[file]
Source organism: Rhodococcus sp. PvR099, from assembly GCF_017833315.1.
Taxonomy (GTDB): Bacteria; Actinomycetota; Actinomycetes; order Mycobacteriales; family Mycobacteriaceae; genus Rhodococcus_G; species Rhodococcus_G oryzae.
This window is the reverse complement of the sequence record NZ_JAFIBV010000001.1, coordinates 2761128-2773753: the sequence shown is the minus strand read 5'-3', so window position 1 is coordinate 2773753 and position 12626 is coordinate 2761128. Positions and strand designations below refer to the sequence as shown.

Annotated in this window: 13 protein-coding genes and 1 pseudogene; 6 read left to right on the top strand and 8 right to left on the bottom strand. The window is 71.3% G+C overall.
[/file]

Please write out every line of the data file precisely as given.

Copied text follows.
Source organism: Rhodococcus sp. PvR099, from assembly GCF_017833315.1.
Taxonomy (GTDB): Bacteria; Actinomycetota; Actinomycetes; order Mycobacteriales; family Mycobacteriaceae; genus Rhodococcus_G; species Rhodococcus_G oryzae.
This window is the reverse complement of the sequence record NZ_JAFIBV010000001.1, coordinates 2761128-2773753: the sequence shown is the minus strand read 5'-3', so window position 1 is coordinate 2773753 and position 12626 is coordinate 2761128. Positions and strand designations below refer to the sequence as shown.

Annotated in this window: 13 protein-coding genes and 1 pseudogene; 6 read left to right on the top strand and 8 right to left on the bottom strand. The window is 71.3% G+C overall.